System.out.println("line ["+line+"]");
    }
}
share|improve this answer
1  
This only works for XML where the root tag is unique and there is no whitespace in between. –  eckes Jul 23 '12 at 23:25
    
That's true and that was the problem I was trying to solve. It would be straightforward to consume "whitespace/junk" data between the xml docs, esp if each begins with the <?xml> header. If the root elements are not unique then it is more complicated but still doable. –  colini Jul 25 '12 at 15:57

I use JAXB approach to unmarshall messages from multiply stream:

MultiInputStream.java

public class MultiInputStream extends InputStream {
    private final Reader source;
    private final StringReader startRoot = new StringReader("<root>");
    private final StringReader endRoot = new StringReader("</root>");

    public MultiInputStream(Reader source) {
        this.source = source;
    }

    @Override
    public int read() throws IOException {
        int count = startRoot.read();
        if (count == -1) {
            count = source.read();
        }
        if (count == -1) {
            count = endRoot.read();
        }
        return count;
    }
}

MultiEventReader.java

public class MultiEventReader implements XMLEventReader {

    private final XMLEventReader reader;
    private boolean isXMLEvent = false;
    private int level = 0;

    public MultiEventReader(XMLEventReader reader) throws XMLStreamException {
        this.reader = reader;
        startXML();
    }

    private void startXML() throws XMLStreamException {
        while (reader.hasNext()) {
            XMLEvent event = reader.nextEvent();
            if (event.isStartElement()) {
                return;
            }
        }
    }

    public boolean hasNextXML() {
        return reader.hasNext();
    }

    public void nextXML() throws XMLStreamException {
        while (reader.hasNext()) {
            XMLEvent event = reader.peek();
            if (event.isStartElement()) {
                isXMLEvent = true;
                return;
            }
            reader.nextEvent();
        }
    }

    @Override
    public XMLEvent nextEvent() throws XMLStreamException {
        XMLEvent event = reader.nextEvent();
        if (event.isStartElement()) {
            level++;
        }
        if (event.isEndElement()) {
            level--;
            if (level == 0) {
                isXMLEvent = false;
            }
        }
        return event;
    }

    @Override
    public boolean hasNext() {
        return isXMLEvent;
    }

    @Override
    public XMLEvent peek() throws XMLStreamException {
        XMLEvent event = reader.peek();
        if (level == 0) {
            while (event != null && !event.isStartElement() && reader.hasNext()) {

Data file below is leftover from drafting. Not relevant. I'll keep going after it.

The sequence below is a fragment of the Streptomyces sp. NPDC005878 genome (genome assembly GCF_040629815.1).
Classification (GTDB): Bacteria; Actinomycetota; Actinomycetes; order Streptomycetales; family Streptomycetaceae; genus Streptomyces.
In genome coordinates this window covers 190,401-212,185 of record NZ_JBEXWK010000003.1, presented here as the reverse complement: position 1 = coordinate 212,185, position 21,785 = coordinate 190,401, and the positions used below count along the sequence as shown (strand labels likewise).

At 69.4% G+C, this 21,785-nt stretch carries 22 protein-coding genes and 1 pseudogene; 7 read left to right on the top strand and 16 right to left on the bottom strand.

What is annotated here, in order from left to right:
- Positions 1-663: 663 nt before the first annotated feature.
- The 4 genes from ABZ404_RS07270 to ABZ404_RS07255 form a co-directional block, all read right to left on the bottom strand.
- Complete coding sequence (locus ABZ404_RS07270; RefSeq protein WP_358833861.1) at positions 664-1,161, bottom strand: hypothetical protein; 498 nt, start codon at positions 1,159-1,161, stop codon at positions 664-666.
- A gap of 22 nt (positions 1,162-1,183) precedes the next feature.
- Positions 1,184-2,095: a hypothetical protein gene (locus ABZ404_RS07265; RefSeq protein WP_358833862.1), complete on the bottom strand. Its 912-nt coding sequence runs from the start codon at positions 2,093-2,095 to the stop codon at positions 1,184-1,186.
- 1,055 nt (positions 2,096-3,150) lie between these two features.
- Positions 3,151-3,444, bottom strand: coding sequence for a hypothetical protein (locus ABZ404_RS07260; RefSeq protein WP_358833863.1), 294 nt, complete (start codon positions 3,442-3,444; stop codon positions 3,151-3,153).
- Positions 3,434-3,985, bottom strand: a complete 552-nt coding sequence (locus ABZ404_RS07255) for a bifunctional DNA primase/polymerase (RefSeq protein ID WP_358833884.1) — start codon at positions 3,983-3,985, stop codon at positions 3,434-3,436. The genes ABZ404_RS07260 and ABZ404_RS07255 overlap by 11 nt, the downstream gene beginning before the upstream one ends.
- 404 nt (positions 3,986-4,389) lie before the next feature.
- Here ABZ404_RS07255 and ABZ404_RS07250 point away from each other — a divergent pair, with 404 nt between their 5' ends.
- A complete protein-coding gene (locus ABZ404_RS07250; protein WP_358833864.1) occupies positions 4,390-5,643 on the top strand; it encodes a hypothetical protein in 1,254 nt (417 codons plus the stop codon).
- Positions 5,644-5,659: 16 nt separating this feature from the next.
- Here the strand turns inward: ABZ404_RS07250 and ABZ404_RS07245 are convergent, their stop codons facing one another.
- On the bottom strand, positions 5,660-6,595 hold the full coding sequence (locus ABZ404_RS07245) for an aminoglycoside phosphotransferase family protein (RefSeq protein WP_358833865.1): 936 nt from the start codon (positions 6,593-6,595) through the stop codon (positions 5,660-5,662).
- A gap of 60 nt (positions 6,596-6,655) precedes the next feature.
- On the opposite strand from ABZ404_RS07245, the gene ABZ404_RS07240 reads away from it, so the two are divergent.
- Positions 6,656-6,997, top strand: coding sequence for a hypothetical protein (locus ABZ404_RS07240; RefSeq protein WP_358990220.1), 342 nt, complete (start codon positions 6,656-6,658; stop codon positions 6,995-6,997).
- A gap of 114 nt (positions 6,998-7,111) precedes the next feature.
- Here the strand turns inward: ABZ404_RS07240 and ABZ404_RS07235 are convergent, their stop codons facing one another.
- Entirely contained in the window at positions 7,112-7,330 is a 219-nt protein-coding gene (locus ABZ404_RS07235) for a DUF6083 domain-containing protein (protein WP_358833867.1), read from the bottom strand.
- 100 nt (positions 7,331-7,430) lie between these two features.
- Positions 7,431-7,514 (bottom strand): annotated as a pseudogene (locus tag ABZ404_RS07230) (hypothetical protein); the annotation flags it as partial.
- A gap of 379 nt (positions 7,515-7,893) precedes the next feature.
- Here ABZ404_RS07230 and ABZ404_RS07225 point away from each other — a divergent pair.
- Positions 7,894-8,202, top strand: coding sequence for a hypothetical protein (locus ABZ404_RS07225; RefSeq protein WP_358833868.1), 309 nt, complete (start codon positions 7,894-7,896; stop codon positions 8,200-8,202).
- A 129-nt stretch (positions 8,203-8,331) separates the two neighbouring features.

reader.nextEvent();
                event = reader.peek();
            }
        }
        return event;
    }

    @Override
    public String getElementText() throws XMLStreamException {
        throw new NotImplementedException();
    }

    @Override
    public XMLEvent nextTag() throws XMLStreamException {
        throw new NotImplementedException();
    }

    @Override
    public Object getProperty(String name) throws IllegalArgumentException {
        throw new NotImplementedException();
    }

    @Override
    public void close() throws XMLStreamException {
        throw new NotImplementedException();
    }

    @Override
    public Object next() {
        throw new NotImplementedException();
    }

    @Override
    public void remove() {
        throw new NotImplementedException();
    }
}

Message.java

@XmlAccessorType(XmlAccessType.FIELD)
@XmlRootElement(name = "Message")
public class Message {

    public Message() {
    }

    @XmlAttribute(name = "ID", required = true)
    protected long id;

    public long getId() {
        return id;
    }

    public void setId(long id) {
        this.id = id;
    }

    @Override
    public String toString() {
        return "Message{id=" + id + '}';
    }
}

Read multiply messages:

public static void main(String[] args) throws Exception{

    StringReader stringReader = new StringReader(
            "<Message ID=\"123\" />\n" +
            "<Message ID=\"321\" />"
    );

    JAXBContext context = JAXBContext.newInstance(Message.class);
    Unmarshaller unmarshaller = context.createUnmarshaller();

    XMLInputFactory inputFactory = XMLInputFactory.newFactory();
    MultiInputStream multiInputStream = new MultiInputStream(stringReader);
    XMLEventReader xmlEventReader = inputFactory.createXMLEventReader(multiInputStream);
    MultiEventReader multiEventReader = new MultiEventReader(xmlEventReader);

    while (multiEventReader.hasNextXML()) {
        Object message = unmarshaller.unmarshal(multiEventReader);
        System.out.println(message);
        multiEventReader.nextXML();
    }
}

results:

Message{id=123}
Message{id=321}
share|improve this answer
    
btw, it's better to use java.io.SequenceInputStream instead of MultiInputStream –  IvanNik Sep 8 '12 at 19:16